By Rachel Gramer, with Dr. Mary P. Sheridan
Conversations about changes in 2016-17 state budgets are making headlines, evidenced here in NCTE Policy Analyst posts about increases (in California and Connecticut) and deep cuts (in Wyoming). In Kentucky, higher education funding is no less newsworthy, especially since our state government swore in its new governor, Matt Bevin, in December 2015.
This fiscal year, higher education faces an additional 4.5 percent cut in state funding (Blackford), after multiple years of funding cuts or plateaued budgets even in light of increased enrollment (see “The State of Funding in Kentucky” report from February 2015). The budget will also be cut an additional 9 percent over the next two years. Potential immediate consequences include the likelihood for increased tuition, especially for two-year colleges in the Kentucky Community and Technical College System (KCTCS) (see “Kentucky Two-Year College Funding”), but also the restoration of Kentucky Lottery proceeds to educational funds that were previously often diverted (see Blackford).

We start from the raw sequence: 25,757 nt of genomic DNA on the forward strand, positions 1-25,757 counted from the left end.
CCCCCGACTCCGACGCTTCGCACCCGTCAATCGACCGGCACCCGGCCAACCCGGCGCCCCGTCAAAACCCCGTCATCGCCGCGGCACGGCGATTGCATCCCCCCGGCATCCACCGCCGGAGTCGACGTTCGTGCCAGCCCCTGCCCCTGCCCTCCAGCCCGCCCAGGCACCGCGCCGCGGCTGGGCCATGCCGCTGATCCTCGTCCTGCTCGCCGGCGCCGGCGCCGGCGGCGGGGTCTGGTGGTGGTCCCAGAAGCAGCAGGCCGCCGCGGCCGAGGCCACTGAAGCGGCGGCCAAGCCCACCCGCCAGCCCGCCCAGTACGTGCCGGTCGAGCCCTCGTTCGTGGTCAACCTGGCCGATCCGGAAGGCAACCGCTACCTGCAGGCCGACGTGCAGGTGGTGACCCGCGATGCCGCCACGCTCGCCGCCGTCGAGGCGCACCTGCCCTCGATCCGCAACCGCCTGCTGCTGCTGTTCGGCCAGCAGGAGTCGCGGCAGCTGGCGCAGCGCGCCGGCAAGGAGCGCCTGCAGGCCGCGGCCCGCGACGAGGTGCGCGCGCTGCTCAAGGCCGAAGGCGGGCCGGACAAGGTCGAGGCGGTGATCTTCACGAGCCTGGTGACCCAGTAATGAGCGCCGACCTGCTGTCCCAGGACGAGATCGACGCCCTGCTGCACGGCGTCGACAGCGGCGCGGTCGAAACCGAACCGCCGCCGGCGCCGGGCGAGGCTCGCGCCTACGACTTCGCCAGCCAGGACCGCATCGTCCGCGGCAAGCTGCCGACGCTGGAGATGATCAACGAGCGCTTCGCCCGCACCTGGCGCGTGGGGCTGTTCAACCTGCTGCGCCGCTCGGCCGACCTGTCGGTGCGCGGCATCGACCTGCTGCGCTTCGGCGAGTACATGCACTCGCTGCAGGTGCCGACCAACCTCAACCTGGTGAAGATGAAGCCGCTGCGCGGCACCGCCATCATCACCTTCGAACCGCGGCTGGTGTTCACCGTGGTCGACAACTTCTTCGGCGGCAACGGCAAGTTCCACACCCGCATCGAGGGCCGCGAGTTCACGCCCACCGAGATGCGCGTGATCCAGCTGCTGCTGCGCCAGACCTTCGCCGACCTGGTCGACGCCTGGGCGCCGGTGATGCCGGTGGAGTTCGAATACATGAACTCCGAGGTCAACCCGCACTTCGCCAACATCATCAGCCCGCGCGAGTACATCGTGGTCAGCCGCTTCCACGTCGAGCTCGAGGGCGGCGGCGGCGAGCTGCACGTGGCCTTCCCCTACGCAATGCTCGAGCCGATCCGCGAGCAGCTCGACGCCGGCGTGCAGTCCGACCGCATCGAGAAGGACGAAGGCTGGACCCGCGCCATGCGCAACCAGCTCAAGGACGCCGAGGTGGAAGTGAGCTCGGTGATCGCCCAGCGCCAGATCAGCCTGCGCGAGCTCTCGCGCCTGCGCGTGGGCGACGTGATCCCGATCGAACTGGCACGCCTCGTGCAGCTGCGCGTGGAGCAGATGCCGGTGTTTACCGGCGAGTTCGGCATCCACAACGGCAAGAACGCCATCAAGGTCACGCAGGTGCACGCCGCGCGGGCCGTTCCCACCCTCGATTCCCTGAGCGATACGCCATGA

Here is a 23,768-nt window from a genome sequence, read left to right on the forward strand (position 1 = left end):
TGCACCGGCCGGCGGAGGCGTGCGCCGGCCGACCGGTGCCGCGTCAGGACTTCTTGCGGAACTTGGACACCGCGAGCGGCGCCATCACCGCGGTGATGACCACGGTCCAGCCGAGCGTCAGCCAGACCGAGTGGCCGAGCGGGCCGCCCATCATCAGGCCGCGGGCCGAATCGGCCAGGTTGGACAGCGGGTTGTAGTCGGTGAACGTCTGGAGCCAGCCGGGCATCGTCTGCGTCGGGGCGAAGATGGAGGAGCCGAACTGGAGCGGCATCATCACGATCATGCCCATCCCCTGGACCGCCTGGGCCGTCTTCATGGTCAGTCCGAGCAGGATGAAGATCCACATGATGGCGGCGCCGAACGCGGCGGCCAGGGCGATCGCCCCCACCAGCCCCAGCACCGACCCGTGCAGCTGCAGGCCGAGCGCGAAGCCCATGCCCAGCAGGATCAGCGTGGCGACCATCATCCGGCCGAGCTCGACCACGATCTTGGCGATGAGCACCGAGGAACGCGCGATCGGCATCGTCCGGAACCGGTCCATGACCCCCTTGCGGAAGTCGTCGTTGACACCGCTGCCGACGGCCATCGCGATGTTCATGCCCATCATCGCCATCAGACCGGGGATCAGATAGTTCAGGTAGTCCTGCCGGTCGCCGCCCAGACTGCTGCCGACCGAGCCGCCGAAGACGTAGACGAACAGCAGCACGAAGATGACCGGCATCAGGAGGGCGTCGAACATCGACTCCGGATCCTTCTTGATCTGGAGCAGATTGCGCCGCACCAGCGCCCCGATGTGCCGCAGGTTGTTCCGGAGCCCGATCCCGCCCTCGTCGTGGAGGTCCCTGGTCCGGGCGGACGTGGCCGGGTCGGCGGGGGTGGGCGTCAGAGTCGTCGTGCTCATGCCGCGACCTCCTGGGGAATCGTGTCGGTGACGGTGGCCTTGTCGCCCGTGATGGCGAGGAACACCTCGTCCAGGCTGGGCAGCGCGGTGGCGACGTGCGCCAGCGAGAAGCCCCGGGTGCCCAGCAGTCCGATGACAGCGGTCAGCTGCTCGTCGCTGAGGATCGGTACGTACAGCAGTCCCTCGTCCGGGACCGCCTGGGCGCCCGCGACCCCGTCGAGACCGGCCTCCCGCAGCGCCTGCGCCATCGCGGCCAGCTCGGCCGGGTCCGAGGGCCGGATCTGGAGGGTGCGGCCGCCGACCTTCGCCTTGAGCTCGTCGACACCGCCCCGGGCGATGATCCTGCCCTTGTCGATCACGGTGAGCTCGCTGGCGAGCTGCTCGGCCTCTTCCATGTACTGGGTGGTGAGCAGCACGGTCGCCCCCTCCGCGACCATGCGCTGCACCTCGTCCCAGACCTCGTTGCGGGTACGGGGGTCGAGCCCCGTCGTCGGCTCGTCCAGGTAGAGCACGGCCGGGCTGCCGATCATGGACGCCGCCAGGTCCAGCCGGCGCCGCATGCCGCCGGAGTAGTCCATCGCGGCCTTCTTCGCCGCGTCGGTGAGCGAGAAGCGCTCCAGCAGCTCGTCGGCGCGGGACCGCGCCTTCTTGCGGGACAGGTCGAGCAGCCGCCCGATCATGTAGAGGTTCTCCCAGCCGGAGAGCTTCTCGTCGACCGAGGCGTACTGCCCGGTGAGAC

Further, Bevin has declared a goal of restructuring how state colleges and universities are funded, after fiscal year 2018. He plans to propose an outcomes-based funding model in which colleges and universities will receive state aid only if they meet certain outcomes (see Blackford, Williams).
While these outcomes currently remain unidentified, it is clear that Bevins wants higher education to produce workers better prepared for high-need jobs, presumably as identified by government and businesses in the Commonwealth. Recently, Bevins spoke about incentives that are more related to specific disciplines: “There will be more incentives to electrical engineers than French literature majors, there just will. All the people in the world who want to study French literature can do so, they’re just not going to be subsidized by the taxpayers like engineers will be, for example” (qtd. in Blackford). Talking not about outcomes, but about specific majors sparked further debate in local media (Jaffe) and was also part of earlier campaign discussions (Gerth).
The first step toward action is to be informed about the details of the governor’s proposed cuts and restructuring (see the links below). The Kentucky Council on Postsecondary Education meets again on April 26, and you can follow this link to see past and future meeting dates and materials.
We hope to continue to share further details and developments as the issue of higher education funding continues to shift in Kentucky.